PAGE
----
Yet Another Reminder of How Broken the Immigration System in the United States Is

There are many problems with how immigration “services” operate in the United States, but this story gets at a number of them:

An African-American teen from Dallas who has been missing since 2010 was found to have been wrongfully deported to Colombia, area outlet News 8 reports. Jakadrien Turner was mistakenly deported by the U.S. Immigration and Customs Enforcement agency (ICE) in April of 2011 after being arrested as a teen runaway.

The fact that a 15-year-old who speaks no Spanish could accidentally give a false name that matched that of an illegal immigrant and be shipped out of the country only on that coincidence just reinforces how broken the process of treating immigrants has become (to say nothing of the treatment of troubled youth in the United States. That there apparently was no effort to even allow the youth to prove that she was not Colombian is frustrating enough, and U.S. citizen or undocumented immigrant, it’s not even clear in the article if, as a minor, the youth was given legal counsel before being shipped out of her native country. Even if the burden of proof rested on her (and, based on the legal system in the U.S., it shouldn’t), though the government’s efforts to let her prove her case seem flimsy at best. It’s also baffling as to why the Colombian government refuses to release the girl to her family, and hopefully the story becoming public will force the U.S. and the Colombian government to act in this case. But clearly, broader, systemic reforms are desperately needed so that immigrants, illegal or legal, are treated with the respect that human beings deserve.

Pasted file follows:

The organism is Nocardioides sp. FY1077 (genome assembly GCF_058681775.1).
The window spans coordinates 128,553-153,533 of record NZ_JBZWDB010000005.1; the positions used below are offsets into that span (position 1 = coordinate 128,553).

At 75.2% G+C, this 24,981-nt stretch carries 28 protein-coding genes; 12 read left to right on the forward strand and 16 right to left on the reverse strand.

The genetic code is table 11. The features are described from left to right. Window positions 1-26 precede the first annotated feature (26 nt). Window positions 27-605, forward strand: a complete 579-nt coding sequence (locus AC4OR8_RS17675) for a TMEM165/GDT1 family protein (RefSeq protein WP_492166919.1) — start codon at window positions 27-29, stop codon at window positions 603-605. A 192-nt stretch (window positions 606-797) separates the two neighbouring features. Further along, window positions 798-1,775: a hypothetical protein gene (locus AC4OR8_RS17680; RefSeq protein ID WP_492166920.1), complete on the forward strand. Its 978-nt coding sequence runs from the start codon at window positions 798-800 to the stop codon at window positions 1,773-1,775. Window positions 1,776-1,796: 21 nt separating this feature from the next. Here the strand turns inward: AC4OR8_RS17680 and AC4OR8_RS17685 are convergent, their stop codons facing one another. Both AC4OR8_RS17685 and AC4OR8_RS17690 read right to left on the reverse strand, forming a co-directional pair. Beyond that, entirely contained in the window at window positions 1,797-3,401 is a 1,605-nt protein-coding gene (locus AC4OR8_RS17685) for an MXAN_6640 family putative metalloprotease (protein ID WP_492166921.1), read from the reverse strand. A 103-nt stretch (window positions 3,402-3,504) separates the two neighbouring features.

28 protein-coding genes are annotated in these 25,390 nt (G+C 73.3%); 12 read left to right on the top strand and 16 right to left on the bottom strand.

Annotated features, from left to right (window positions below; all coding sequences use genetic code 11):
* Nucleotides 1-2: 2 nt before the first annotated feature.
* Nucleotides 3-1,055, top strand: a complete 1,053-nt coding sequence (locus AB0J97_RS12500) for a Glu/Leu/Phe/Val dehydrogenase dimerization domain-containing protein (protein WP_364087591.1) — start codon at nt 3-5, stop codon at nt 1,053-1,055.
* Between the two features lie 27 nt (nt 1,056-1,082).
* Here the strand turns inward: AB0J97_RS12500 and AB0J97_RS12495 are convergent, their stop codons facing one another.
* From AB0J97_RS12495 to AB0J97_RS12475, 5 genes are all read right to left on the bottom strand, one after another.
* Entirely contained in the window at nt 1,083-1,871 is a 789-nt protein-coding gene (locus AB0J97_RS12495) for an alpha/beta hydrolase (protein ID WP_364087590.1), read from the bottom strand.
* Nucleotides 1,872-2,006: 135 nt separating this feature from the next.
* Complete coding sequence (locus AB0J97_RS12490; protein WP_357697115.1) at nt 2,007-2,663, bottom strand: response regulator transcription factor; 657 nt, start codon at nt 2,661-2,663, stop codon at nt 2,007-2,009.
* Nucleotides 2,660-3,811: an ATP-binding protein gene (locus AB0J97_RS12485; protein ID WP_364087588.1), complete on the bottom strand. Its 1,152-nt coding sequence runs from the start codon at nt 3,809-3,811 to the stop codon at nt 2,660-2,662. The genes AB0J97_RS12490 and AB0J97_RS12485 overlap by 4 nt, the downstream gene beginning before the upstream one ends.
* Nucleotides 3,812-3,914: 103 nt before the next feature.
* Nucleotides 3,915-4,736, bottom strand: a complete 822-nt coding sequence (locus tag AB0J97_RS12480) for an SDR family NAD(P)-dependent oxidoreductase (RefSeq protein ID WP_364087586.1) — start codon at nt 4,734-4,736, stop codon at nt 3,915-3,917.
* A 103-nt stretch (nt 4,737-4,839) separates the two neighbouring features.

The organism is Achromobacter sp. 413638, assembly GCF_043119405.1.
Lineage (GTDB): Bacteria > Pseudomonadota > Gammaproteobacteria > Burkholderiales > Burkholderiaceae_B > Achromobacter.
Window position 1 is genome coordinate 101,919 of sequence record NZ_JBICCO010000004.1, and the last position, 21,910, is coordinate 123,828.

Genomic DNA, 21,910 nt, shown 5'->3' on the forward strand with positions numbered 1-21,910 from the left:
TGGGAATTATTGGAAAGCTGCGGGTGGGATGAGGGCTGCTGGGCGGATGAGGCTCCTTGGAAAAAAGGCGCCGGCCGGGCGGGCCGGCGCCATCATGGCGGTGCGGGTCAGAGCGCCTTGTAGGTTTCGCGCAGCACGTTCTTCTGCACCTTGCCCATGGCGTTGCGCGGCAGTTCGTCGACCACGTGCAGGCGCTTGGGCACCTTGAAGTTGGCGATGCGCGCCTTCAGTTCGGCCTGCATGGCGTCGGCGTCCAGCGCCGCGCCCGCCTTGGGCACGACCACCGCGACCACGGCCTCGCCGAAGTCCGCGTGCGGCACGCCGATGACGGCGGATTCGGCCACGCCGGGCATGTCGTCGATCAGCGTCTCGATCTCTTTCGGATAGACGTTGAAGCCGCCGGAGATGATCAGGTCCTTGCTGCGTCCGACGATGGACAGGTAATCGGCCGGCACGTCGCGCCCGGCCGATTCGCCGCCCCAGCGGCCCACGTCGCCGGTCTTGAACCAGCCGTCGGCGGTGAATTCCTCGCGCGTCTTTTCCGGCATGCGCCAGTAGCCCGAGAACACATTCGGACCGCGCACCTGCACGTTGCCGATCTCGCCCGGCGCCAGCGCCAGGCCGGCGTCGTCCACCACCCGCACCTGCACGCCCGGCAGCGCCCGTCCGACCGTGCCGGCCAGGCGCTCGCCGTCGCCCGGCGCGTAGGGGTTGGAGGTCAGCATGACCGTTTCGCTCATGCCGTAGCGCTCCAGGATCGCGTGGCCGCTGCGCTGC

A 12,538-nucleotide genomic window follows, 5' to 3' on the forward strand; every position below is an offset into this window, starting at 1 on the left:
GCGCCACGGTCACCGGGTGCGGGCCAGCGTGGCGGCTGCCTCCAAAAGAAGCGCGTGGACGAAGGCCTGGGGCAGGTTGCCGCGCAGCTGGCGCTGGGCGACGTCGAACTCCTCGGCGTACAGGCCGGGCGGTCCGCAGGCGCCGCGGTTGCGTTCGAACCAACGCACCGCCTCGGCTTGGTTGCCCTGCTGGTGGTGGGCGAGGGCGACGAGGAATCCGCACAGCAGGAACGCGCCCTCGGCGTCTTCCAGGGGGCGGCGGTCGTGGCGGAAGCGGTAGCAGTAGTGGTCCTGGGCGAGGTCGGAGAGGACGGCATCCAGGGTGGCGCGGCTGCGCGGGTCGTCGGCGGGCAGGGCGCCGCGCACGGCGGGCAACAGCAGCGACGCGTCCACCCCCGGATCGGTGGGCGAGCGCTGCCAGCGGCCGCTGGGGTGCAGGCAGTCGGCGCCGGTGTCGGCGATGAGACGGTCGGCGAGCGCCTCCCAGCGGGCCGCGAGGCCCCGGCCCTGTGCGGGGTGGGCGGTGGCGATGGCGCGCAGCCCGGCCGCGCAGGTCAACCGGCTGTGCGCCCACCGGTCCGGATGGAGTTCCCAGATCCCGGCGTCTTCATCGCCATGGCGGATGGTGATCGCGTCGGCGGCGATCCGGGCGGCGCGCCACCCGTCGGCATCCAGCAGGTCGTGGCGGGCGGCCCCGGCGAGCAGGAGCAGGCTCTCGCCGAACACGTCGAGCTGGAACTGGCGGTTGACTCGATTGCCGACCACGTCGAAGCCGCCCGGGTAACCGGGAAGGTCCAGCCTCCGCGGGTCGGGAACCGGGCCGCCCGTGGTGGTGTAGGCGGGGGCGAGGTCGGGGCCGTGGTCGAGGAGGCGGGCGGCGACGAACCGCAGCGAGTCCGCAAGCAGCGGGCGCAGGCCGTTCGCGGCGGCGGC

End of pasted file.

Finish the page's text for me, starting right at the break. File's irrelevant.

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About Colin M. Snider

I have a Ph.D. in history, specializing in Latin American History and Comparative Indigenous History. My dissertation focused on Brazil. Beyond Latin America generally, I'm particularly interested in class identities, military politics, human rights, labor, education, music, and nation. I can be found on Twitter at @ColinMSnider.
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